James choked on his cookie, a few crumbs falling out of his mouth. "Lily? What are you doing here?" he asked thickly. His mouth was still full of cookie, so it was hard to understand what he was saying.
"I've come to visit you, remember?" Lily said acidly.
"Yeah, but you weren't supposed to come until tomorrow."
"No," Lily disputed. "I said today."
"No." James shook his head. "I know you said tomorrow. I distinctly remember reading the 27th."
Sirius, who had been trying to sneak a taste of the pie while Lily and James were arguing, started to snicker. Even Mrs. Potter looked amused. Lily, though, was dumbfounded.
James, looking around at them, demanded, "What?"
"Prongs, you twit, today is the 27th," Sirius said in his usual tactful manner.
"No it isn't. Today's the 26th. Tomorrow's the 27th, the day Lily was supposed to come."
"Check the calendar, you idiot." Sirius hit him upside the head and James, unable to let that pass, punched Sirius in the shoulder. They probably would have started brawling if Mrs. Potter had not stepped in.
"Enough," she said with a surprising amount of steel in her voice. "James, today is the 27th and Lily is here. Sirius, it's an easy enough mistake to make. I seem to remember you trying to go to the Friday dance on Thursday night a couple of weeks ago."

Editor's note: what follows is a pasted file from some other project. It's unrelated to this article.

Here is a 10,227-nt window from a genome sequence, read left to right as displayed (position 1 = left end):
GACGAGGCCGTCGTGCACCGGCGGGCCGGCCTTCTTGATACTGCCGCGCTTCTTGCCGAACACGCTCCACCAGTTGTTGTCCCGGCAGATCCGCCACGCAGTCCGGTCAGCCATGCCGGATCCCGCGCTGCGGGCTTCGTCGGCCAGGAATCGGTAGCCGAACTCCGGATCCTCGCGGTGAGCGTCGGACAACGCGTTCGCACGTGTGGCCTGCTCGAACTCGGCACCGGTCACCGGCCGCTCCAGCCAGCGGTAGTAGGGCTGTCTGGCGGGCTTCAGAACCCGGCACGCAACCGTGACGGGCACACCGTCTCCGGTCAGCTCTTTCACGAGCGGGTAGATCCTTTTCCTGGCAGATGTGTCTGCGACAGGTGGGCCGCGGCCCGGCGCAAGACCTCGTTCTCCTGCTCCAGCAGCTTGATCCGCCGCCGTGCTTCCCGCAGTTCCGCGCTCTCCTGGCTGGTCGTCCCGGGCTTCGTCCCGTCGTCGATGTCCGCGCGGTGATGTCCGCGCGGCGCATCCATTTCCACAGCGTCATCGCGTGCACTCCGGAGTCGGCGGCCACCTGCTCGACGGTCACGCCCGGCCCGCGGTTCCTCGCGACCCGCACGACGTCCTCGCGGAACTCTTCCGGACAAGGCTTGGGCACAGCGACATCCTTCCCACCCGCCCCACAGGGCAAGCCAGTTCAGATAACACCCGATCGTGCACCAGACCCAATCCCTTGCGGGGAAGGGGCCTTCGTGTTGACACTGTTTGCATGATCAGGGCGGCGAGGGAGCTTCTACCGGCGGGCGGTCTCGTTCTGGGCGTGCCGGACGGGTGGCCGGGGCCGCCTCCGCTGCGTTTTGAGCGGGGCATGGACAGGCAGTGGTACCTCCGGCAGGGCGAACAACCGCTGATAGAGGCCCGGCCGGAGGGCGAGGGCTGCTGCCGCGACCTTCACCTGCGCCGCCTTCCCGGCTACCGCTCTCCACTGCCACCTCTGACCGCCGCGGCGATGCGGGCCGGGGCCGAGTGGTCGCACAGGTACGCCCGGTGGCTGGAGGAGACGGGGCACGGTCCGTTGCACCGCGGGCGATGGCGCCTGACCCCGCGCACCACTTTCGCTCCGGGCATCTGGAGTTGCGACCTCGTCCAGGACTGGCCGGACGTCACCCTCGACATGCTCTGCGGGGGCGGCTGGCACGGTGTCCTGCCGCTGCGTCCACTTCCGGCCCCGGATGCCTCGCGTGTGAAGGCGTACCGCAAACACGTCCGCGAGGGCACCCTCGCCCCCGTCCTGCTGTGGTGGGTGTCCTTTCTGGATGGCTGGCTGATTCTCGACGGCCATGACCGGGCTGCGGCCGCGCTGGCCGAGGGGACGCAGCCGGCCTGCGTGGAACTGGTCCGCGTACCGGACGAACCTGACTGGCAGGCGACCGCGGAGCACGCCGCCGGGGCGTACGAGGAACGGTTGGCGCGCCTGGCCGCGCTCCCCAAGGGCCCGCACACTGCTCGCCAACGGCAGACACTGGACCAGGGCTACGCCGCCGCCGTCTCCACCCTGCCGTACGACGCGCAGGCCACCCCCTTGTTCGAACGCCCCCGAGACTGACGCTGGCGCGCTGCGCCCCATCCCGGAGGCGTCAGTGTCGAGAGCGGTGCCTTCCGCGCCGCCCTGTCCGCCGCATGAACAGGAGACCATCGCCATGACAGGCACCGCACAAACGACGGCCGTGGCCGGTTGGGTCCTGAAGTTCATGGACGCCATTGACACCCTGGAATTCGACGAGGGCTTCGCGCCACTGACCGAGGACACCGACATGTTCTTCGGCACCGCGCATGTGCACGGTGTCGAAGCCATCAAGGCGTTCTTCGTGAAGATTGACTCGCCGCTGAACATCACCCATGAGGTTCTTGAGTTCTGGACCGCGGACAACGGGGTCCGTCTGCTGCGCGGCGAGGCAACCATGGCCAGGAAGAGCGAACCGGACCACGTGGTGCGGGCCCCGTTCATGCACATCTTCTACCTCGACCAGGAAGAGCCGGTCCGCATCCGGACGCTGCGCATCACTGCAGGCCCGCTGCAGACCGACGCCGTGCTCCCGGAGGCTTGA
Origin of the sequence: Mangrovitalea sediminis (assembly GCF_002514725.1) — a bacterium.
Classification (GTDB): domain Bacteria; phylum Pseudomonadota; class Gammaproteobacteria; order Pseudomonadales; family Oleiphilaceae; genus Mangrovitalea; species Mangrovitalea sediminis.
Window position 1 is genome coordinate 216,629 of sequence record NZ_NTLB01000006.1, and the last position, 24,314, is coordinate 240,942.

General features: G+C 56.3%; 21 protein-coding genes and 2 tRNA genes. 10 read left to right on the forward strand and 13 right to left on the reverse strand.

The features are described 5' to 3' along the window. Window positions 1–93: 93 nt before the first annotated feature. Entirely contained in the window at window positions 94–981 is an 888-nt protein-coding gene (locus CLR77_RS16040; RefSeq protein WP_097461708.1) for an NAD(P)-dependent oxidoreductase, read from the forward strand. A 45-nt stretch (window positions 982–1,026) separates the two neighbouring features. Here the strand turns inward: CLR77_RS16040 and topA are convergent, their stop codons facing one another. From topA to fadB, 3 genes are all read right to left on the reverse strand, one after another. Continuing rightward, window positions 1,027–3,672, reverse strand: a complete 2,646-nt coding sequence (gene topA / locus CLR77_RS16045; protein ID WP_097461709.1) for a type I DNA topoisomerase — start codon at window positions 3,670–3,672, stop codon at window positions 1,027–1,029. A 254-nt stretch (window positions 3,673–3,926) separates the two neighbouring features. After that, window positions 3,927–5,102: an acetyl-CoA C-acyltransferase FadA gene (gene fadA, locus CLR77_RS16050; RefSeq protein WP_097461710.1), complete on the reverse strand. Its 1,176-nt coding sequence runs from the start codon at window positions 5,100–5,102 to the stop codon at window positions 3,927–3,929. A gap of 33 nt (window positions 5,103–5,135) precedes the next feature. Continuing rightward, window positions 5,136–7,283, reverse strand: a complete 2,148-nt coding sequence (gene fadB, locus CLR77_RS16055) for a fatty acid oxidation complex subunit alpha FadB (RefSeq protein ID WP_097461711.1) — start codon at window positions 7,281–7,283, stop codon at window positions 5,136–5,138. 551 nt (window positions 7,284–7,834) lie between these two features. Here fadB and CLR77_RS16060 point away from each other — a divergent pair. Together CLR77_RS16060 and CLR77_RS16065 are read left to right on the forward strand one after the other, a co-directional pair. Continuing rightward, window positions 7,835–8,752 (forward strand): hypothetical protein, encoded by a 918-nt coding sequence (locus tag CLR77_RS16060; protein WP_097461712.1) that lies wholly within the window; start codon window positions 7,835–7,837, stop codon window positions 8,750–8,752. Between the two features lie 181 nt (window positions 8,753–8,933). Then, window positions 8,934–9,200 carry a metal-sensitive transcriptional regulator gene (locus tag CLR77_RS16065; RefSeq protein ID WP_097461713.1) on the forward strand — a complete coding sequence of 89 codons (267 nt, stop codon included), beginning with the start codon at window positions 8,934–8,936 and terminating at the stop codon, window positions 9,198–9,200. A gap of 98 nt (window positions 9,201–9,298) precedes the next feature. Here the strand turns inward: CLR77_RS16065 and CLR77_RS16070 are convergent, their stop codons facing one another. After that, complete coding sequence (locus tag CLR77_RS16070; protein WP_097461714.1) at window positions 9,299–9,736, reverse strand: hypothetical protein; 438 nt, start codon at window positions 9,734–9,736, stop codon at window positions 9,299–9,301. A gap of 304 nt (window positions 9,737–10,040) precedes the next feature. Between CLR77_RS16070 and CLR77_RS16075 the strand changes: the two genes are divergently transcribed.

"And James said the same things to me then that I said to him now. I was just returning the favour," Sirius said, unperturbed.
James had gone over to the calendar, still unwilling to believe he was wrong. When he got the final confirmation, his cheeks flushed slightly. "Sorry," he apologized. "I really thought you weren't coming until tomorrow."
"And the letter I send you yesterday, saying I'd see you today didn't give you a clue?" Lily asked.
James shrugged. "I just thought you were confused."
"You just thought I was confused," Lily repeated in disbelief. "Unbelievable."
"How thick are you, Prongs?" Sirius asked.
"Shut up, Padfoot."
"Shut up, Padfoot."
"I said, enough," Mrs. Potter repeated, a finality in her voice that neither James nor Sirius dared to challenge. "Why don't you go show Lily around the house, then owl Remus and find out when he's coming."
"He's coming tomorrow, mum," James said in a tone that suggested that he had already told her that several times and was sick of repeating himself.
"Now, would that be one of your tomorrows, or a normal person's tomorrow?" Sirius asked with the innocent look he had perfected in his first year.
"Oh… right. Perhaps I should send an owl to Moony."
"And just what do you know about a normal person's anything, Sirius?" Lily asked.
"Very funny Lily." Sirius said. Unfortunately, that drew Mrs. Potter’s attention to him. He had been inching his way closer to the pie, trying for a third time to taste it.
"Scoot," she said, but not angrily. "All of you. Out of my kitchen before I set the ghoul on you."
They left, but not before James and Sirius pilfered a dozen cookies right from beneath Mrs. Potter's nose. As they were climbing the stairs up to the third floor where James' room was, happily munching on cookies (James had very graciously offered Lily one of his own), Sirius commented, "You know, it's so much easier getting food from the house elves. They can't give it away fast enough."
Saturday, July 14, 2001
The characters don't belong to me. You all know that. You all know that they belong to the wonderful author that we all know and worship, J.K. Rowling.
Likewise, I'm sure some of you recognize Lyonesse. I'm sorry; I just couldn't help myself.
Thanks to my beta readers for helping me whip this into shape.